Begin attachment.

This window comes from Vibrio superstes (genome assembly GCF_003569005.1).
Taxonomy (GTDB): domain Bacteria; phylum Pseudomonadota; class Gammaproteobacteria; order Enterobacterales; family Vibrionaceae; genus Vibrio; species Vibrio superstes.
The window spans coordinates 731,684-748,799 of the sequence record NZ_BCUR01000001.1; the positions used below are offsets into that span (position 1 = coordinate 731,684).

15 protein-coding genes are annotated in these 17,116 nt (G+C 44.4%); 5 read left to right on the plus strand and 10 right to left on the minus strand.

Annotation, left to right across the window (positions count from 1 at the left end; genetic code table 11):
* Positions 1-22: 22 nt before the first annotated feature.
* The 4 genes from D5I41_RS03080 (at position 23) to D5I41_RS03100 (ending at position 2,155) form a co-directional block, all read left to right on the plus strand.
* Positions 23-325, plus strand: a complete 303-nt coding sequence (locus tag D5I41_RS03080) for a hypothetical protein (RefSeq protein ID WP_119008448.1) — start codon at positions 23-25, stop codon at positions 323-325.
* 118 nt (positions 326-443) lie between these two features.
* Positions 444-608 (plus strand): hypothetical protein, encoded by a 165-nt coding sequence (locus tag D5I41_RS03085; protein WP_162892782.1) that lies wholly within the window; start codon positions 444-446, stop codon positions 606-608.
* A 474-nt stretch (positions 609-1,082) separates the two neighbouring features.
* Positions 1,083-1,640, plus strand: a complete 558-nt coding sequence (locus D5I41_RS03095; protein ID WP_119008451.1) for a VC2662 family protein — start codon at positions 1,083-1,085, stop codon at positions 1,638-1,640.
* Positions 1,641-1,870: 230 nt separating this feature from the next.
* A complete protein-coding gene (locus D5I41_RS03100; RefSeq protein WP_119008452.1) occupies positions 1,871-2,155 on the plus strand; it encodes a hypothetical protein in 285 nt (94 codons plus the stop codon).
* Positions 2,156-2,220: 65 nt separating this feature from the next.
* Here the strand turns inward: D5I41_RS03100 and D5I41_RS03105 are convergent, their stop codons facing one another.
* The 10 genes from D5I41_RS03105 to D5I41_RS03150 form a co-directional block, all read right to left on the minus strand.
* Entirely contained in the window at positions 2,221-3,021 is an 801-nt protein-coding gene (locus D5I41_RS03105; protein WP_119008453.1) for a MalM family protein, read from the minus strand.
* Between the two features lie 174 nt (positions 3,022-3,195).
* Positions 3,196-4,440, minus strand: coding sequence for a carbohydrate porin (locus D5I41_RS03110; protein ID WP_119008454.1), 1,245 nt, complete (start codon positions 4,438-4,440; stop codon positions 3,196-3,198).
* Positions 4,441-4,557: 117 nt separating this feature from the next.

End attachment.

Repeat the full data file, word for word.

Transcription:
This window comes from Vibrio superstes (genome assembly GCF_003569005.1).
Taxonomy (GTDB): domain Bacteria; phylum Pseudomonadota; class Gammaproteobacteria; order Enterobacterales; family Vibrionaceae; genus Vibrio; species Vibrio superstes.
The window spans coordinates 731,684-748,799 of the sequence record NZ_BCUR01000001.1; the positions used below are offsets into that span (position 1 = coordinate 731,684).

15 protein-coding genes are annotated in these 17,116 nt (G+C 44.4%); 5 read left to right on the plus strand and 10 right to left on the minus strand.

Annotation, left to right across the window (positions count from 1 at the left end; genetic code table 11):
* Positions 1-22: 22 nt before the first annotated feature.
* The 4 genes from D5I41_RS03080 (at position 23) to D5I41_RS03100 (ending at position 2,155) form a co-directional block, all read left to right on the plus strand.
* Positions 23-325, plus strand: a complete 303-nt coding sequence (locus tag D5I41_RS03080) for a hypothetical protein (RefSeq protein ID WP_119008448.1) — start codon at positions 23-25, stop codon at positions 323-325.
* 118 nt (positions 326-443) lie between these two features.
* Positions 444-608 (plus strand): hypothetical protein, encoded by a 165-nt coding sequence (locus tag D5I41_RS03085; protein WP_162892782.1) that lies wholly within the window; start codon positions 444-446, stop codon positions 606-608.
* A 474-nt stretch (positions 609-1,082) separates the two neighbouring features.
* Positions 1,083-1,640, plus strand: a complete 558-nt coding sequence (locus D5I41_RS03095; protein ID WP_119008451.1) for a VC2662 family protein — start codon at positions 1,083-1,085, stop codon at positions 1,638-1,640.
* Positions 1,641-1,870: 230 nt separating this feature from the next.
* A complete protein-coding gene (locus D5I41_RS03100; RefSeq protein WP_119008452.1) occupies positions 1,871-2,155 on the plus strand; it encodes a hypothetical protein in 285 nt (94 codons plus the stop codon).
* Positions 2,156-2,220: 65 nt separating this feature from the next.
* Here the strand turns inward: D5I41_RS03100 and D5I41_RS03105 are convergent, their stop codons facing one another.
* The 10 genes from D5I41_RS03105 to D5I41_RS03150 form a co-directional block, all read right to left on the minus strand.
* Entirely contained in the window at positions 2,221-3,021 is an 801-nt protein-coding gene (locus D5I41_RS03105; protein WP_119008453.1) for a MalM family protein, read from the minus strand.
* Between the two features lie 174 nt (positions 3,022-3,195).
* Positions 3,196-4,440, minus strand: coding sequence for a carbohydrate porin (locus D5I41_RS03110; protein ID WP_119008454.1), 1,245 nt, complete (start codon positions 4,438-4,440; stop codon positions 3,196-3,198).
* Positions 4,441-4,557: 117 nt separating this feature from the next.